No matter what situation has called for workplace feedback, apply etiquette to how your organization handles feedback as a whole:

Give Adequate Notice

Do not be the leader that walks in Monday and announces performance reviews will take place on Friday. In the same light, don’t let your open-door policy become a complaint box. Understand that your feedback shouldn’t be thrown around loosely. It should be planned ahead of time to allow both parties to feel prepared for positive communication. And keep in mind, you might have an open-door policy for your team to come in, but remember the door is open for you as a leader to go out too.

Have a Format

Both parties should know what to expect. It’s not enough to say, ‘we have to talk about…” You need to have a format for how workplace feedback is orchestrated in your organization.

Answer questions like: Who will be leading the conversation? If the conversation has more than 2 parties, how will you maintain equal communication? Being mindful of your listening style (internal, focused, global). How will you record the feedback session? This can be as simple as sending a bulleted agenda via email or as complex as a formal list of guidelines.

Set Boundaries

It’s important to set the tone for what kind of language can and cannot be used. Accusatory language (also known as the ‘blame game’) is not only lethal to self-esteem, it’s eliminates the opportunity for growth.

Whether you’re giving or receiving feedback, address the issues from an objective standpoint and use common courtesy when conversing with others. Keep your body language in check and allow the other party to speak without interruption. If either person become emotionally charged, that would be a good opportunity to reschedule the feedback session.

Be Solution Oriented

Not all feedback is positive. It’s another reality of life and business. That being said, it’s important to be serious about creating solutions for problems revealed from feedback that you can realistically accomplish.

In other words: You need to create a solution you can act on.

For example: If your marketing team has recently discovered that questions from customers on social media are going unanswered, make an actionable solution for solving the problem instead of pointing fingers. Whether that’s hiring a part-time employee to maintain your digital presence or outlining who will tend to social media and when, creating an actionable solution eliminates the problem and helps your team grow.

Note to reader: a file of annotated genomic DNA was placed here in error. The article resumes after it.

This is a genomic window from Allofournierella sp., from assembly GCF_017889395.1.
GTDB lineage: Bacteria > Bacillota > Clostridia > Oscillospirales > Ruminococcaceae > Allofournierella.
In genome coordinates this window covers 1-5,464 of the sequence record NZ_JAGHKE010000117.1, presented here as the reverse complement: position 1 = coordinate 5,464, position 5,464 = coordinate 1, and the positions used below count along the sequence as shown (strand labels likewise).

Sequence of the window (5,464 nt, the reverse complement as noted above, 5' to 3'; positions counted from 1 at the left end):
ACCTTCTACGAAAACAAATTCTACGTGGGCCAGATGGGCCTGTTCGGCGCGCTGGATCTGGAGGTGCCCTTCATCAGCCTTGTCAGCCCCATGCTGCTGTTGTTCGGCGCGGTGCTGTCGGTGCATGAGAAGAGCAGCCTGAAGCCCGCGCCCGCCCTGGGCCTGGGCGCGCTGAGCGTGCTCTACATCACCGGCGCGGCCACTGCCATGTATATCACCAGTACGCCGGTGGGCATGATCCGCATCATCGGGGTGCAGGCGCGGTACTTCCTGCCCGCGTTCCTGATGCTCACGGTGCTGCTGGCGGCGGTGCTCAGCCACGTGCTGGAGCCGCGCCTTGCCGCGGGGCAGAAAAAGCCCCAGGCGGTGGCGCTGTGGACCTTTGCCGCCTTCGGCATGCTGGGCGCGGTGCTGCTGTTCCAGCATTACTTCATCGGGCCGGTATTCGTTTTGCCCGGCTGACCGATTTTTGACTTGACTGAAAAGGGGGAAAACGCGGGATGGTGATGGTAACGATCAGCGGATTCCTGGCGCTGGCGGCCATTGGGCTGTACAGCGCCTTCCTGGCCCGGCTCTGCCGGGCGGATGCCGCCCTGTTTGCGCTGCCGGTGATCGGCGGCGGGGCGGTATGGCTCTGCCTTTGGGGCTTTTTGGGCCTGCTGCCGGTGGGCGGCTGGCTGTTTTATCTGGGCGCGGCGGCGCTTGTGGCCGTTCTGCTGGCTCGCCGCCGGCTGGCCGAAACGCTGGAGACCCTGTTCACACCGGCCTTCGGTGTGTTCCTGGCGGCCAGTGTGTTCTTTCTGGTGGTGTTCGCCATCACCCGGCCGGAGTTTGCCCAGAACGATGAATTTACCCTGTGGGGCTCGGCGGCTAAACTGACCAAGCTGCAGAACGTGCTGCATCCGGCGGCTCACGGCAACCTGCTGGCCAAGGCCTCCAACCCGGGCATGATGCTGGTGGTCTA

Even if your solution doesn’t work out in the end: it’s an opportunity to try again knowing what doesn’t work. It gives you, your team, and your customers the sense that complaints and issues do not go unnoticed. Foster a culture of action-takers through being solution-focused.

Remember: It’s not easy to master the art of giving or receiving feedback. It takes a large degree of emotional intelligence to not only accept feedback, but to facilitate a real solution from it. If you can master this element, you can overcome nearly any challenge you face personally or professionally. Stay open to feedback, accept it willingly, and take action! Growth is on the other side of feedback.

Give Us Your Feedback

How do you turn constructive criticism into actionable growth? More importantly, how do you facilitate healthy feedback between your team members?

Other blogs by the author (click here).

Kyle Kalloo is the Chief Executive Officer and Business Coach with Change My Life Coaching, Co-Founder of Change My Business Coaching and creator of the Get Profitable, Get Productive (GP2) Business Success System. Through his management training and experience with McDonalds, Famous Players (Paramount) and WestJet, and with the ongoing learning and development he’s completed, Kyle has refined and perfected business success skills. He is eager to share how to execute them efficiently to help individuals and companies achieve even more of their dreams and create lasting change. 83% of Kyle’s business comes from referrals.